5 Sectors That Will Feel The Pinch of INR 500/1000 Tender Ban
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India has been a cash economy since times immemorial. For women in India saving money from their household expenses and then putting on to buy small chunks of jewellery or their first car has been a way of life. To bring this hard earned savings into open and pour into bank accounts could have a severe effect on the consumerism of some of these sectors in India. It could mean a drain amounting to billions of dollars in the coming months in these 5 sectors, which will be able to see the impact of it sooner rather than later.
The golden sheen in the jewellery sector in India would become paper thin in the coming months. When over 80% of transactions in buying jewellery are cash-based even with organised jewellery retailers like Titan, it could mean a big business setback in these festive months that start from Dussehera to go on till New Years.
Second investment outside your home is buying a home. To lower tax liabilities, property sellers accept up to 30 percent of payments in cash.
Narendra Modi flagged this as one of the reasons for the demonetization of INR 500 and INR 1000. Modi believes the honesty of a buyer is compromised when property sellers seek a chunk of payment via cash.
While this move could bring some level of transparency and clean up the realty sector, it may also lead to a surge in property prices denting demand.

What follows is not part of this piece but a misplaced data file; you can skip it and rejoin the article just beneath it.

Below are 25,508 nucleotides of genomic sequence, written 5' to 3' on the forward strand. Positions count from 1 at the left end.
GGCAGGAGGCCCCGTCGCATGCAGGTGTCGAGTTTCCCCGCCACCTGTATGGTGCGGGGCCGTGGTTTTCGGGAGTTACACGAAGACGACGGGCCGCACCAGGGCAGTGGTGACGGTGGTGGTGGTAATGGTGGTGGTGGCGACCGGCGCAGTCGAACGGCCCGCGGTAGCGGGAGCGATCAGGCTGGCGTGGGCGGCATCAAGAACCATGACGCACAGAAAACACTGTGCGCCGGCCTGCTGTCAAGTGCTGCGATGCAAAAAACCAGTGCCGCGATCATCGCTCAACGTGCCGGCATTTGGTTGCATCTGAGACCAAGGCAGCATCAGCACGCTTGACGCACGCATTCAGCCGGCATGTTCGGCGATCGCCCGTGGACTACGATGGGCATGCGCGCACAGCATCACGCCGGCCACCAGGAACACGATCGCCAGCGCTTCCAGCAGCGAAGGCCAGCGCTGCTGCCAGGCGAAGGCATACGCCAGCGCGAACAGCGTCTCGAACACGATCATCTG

With 50% transactions still happening through Cash on Delivery , eCommerce which is already under pressure through cash burn for acquiring customers will further take a beating . There is no changing customer habits overnight to buy through credit card which would eventually reflect on the incoming for ecommerce sector.
Retailers traders would get affected to the last mile as their business still happens via cash. Big retails, who have adapted to debit and credit card payments, may not feel the pinch as much as smaller kirana stores that run accounts for regular buyers. Indian traders supply everyday bread and butter to majority of middle class Indians, who will now be pushed to use digital methods of payment.
Farmers who have just set their crop in the market are flushed with funds and given the lack of knowledge and accounting systems in rural areas coupled with fear – it will create an enormous problem of farmers getting cheated by money exchangers who would charge them more to get their monies exchanged. The interest of those at the bottom of the food chain is paramount, and farmers getting duped could lead to serious repercussions for the country.